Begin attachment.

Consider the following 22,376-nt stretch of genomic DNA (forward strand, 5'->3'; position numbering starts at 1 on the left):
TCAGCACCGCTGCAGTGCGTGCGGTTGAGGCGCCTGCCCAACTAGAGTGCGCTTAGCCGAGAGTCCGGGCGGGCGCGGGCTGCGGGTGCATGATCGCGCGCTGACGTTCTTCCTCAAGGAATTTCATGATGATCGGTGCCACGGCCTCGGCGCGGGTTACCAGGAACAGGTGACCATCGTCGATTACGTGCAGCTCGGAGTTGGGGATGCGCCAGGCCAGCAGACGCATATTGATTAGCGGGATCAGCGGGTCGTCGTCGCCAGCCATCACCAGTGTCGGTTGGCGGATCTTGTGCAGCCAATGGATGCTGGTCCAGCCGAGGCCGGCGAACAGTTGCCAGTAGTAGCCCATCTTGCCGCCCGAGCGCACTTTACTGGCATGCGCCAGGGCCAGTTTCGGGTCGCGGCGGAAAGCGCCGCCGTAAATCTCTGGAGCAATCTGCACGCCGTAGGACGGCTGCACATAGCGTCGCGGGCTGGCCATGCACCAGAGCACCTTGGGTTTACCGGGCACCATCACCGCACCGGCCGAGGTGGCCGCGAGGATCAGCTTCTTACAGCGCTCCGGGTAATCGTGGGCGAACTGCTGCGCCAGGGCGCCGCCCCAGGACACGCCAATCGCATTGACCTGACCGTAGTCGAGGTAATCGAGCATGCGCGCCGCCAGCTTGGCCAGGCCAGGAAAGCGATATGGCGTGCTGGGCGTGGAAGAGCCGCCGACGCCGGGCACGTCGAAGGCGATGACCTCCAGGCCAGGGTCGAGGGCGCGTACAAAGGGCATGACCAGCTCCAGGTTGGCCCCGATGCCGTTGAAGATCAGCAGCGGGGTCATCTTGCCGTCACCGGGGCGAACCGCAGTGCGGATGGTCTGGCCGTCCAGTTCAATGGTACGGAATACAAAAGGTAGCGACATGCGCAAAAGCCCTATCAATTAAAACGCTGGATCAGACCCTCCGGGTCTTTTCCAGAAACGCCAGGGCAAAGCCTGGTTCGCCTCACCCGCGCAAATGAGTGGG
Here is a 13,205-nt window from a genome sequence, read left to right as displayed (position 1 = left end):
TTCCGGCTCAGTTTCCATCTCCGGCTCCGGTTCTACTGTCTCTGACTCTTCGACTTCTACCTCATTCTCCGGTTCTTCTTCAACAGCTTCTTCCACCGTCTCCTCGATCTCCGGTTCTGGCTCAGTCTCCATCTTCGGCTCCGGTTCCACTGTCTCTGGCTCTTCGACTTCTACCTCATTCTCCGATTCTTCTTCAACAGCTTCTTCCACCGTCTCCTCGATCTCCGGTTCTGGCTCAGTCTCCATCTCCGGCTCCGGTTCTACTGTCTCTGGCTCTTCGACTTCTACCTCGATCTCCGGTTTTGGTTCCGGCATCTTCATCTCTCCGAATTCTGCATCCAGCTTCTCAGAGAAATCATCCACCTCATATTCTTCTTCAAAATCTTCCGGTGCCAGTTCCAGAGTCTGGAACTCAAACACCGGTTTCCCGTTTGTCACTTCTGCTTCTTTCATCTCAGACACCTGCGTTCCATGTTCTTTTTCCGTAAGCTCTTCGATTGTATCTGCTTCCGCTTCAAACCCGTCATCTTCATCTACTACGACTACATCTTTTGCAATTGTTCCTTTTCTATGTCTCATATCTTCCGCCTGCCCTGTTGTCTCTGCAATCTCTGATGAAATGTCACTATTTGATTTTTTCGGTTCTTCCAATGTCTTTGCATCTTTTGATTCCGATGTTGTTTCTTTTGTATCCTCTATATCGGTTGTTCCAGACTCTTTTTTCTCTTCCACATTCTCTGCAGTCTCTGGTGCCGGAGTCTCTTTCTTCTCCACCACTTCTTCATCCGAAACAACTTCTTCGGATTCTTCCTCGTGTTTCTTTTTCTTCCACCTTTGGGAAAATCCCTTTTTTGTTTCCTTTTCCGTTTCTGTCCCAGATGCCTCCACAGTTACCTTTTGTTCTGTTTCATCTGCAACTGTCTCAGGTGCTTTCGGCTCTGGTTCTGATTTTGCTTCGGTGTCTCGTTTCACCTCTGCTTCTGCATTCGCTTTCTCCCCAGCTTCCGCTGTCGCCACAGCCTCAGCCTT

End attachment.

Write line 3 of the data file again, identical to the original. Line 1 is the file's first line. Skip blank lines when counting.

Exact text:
Here is a 13,205-nt window from a genome sequence, read left to right as displayed (position 1 = left end):